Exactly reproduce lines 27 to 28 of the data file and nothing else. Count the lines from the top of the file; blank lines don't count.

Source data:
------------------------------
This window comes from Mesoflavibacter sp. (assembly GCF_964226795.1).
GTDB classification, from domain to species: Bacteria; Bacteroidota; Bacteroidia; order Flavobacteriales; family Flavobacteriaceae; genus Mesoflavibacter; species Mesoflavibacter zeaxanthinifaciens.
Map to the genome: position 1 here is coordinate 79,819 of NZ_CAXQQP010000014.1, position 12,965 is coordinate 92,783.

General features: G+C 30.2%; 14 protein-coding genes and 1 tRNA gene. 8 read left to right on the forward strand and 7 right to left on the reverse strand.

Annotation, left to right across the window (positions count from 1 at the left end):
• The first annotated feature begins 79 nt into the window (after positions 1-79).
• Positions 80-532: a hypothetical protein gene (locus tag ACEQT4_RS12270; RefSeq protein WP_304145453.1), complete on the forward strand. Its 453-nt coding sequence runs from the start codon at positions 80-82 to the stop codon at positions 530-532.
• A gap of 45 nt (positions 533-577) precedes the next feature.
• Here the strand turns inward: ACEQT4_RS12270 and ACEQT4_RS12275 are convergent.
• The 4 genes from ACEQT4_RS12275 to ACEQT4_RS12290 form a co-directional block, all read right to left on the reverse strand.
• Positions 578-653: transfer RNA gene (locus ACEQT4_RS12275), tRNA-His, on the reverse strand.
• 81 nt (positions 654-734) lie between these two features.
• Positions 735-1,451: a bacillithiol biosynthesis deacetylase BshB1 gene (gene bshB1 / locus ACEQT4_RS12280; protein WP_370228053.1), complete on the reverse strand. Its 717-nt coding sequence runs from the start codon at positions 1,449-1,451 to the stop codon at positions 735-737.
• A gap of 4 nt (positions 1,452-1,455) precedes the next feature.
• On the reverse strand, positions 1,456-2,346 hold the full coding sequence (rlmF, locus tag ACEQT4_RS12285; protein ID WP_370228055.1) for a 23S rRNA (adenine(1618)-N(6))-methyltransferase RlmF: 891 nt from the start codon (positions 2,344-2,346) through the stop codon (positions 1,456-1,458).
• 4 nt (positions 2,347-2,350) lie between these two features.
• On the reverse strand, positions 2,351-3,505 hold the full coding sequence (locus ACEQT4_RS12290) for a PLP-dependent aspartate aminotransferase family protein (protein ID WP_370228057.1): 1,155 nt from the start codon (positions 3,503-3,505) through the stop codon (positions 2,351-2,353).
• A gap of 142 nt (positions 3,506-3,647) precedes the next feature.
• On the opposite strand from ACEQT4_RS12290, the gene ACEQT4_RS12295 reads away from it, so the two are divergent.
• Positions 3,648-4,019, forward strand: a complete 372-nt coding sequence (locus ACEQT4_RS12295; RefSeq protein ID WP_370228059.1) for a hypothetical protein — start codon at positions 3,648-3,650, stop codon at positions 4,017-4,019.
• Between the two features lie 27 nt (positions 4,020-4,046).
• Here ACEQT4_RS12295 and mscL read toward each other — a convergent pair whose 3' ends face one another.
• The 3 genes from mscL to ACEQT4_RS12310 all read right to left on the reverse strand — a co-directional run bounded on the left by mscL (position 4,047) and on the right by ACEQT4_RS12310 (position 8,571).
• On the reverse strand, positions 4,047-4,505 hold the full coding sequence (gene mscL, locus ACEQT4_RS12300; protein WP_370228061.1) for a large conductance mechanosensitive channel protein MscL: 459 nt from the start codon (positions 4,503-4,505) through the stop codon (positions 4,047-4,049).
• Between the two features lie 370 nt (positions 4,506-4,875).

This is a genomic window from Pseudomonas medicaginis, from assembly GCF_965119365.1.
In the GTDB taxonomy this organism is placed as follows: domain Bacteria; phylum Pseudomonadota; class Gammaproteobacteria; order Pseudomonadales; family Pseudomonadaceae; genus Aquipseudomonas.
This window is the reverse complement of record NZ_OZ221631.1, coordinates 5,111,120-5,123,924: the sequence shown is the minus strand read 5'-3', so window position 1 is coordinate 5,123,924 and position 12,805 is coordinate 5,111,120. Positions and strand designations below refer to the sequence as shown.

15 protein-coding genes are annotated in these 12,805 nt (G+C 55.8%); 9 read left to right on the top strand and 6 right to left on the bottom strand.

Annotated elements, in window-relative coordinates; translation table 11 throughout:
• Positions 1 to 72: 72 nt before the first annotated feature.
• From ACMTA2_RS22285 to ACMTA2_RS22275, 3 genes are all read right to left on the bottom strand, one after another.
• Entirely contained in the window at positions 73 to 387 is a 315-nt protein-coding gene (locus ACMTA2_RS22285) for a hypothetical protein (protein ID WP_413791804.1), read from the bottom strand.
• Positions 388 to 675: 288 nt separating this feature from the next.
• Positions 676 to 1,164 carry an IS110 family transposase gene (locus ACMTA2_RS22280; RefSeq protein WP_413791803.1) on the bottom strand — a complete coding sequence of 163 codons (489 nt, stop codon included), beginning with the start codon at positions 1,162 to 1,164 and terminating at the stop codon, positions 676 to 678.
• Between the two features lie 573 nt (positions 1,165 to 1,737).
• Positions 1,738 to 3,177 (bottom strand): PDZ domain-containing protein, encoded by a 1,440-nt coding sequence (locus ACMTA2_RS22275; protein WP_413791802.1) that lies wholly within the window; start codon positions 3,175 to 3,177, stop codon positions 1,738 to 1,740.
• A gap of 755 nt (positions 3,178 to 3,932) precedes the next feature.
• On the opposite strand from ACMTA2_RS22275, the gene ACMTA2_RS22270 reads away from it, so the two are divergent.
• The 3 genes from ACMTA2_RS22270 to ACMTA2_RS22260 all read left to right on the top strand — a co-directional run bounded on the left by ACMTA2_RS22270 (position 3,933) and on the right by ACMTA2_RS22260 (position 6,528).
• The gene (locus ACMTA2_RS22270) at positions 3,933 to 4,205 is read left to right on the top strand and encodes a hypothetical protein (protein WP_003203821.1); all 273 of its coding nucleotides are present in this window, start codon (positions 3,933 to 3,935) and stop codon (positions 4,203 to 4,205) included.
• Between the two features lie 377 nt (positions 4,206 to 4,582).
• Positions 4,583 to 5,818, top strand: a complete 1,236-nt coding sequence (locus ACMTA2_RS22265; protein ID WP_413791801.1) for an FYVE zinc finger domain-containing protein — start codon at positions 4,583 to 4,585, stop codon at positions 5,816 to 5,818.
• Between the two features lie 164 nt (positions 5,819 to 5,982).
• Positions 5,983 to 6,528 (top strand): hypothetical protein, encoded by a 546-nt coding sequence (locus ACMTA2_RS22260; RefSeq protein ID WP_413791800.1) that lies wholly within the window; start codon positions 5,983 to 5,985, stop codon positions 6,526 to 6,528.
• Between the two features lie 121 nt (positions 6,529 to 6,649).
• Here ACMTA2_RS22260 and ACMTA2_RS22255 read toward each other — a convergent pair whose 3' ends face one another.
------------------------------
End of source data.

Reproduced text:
In the GTDB taxonomy this organism is placed as follows: domain Bacteria; phylum Pseudomonadota; class Gammaproteobacteria; order Pseudomonadales; family Pseudomonadaceae; genus Aquipseudomonas.
This window is the reverse complement of record NZ_OZ221631.1, coordinates 5,111,120-5,123,924: the sequence shown is the minus strand read 5'-3', so window position 1 is coordinate 5,123,924 and position 12,805 is coordinate 5,111,120. Positions and strand designations below refer to the sequence as shown.